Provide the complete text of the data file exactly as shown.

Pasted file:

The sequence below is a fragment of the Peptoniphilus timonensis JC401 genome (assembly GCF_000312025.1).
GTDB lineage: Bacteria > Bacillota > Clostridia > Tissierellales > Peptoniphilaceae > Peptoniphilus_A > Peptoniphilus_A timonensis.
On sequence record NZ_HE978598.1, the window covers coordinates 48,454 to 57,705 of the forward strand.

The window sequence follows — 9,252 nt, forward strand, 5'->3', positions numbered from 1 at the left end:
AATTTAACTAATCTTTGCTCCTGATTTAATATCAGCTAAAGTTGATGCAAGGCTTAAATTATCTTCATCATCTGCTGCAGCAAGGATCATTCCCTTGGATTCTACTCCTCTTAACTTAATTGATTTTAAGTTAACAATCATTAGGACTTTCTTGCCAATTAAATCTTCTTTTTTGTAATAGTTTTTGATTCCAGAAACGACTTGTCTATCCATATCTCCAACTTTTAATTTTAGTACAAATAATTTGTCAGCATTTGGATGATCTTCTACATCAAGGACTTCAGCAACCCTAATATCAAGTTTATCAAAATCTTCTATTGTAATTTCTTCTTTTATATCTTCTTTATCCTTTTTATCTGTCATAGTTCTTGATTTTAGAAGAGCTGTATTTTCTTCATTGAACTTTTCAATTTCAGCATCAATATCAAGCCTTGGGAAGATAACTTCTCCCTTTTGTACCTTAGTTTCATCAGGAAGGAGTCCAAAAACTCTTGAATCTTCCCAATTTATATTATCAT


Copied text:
The sequence below is a fragment of the Peptoniphilus timonensis JC401 genome (assembly GCF_000312025.1).
GTDB lineage: Bacteria > Bacillota > Clostridia > Tissierellales > Peptoniphilaceae > Peptoniphilus_A > Peptoniphilus_A timonensis.
On sequence record NZ_HE978598.1, the window covers coordinates 48,454 to 57,705 of the forward strand.

The window sequence follows — 9,252 nt, forward strand, 5'->3', positions numbered from 1 at the left end:
AATTTAACTAATCTTTGCTCCTGATTTAATATCAGCTAAAGTTGATGCAAGGCTTAAATTATCTTCATCATCTGCTGCAGCAAGGATCATTCCCTTGGATTCTACTCCTCTTAACTTAATTGATTTTAAGTTAACAATCATTAGGACTTTCTTGCCAATTAAATCTTCTTTTTTGTAATAGTTTTTGATTCCAGAAACGACTTGTCTATCCATATCTCCAACTTTTAATTTTAGTACAAATAATTTGTCAGCATTTGGATGATCTTCTACATCAAGGACTTCAGCAACCCTAATATCAAGTTTATCAAAATCTTCTATTGTAATTTCTTCTTTTATATCTTCTTTATCCTTTTTATCTGTCATAGTTCTTGATTTTAGAAGAGCTGTATTTTCTTCATTGAACTTTTCAATTTCAGCATCAATATCAAGCCTTGGGAAGATAACTTCTCCCTTTTGTACCTTAGTTTCATCAGGAAGGAGTCCAAAAACTCTTGAATCTTCCCAATTTATATTATCAT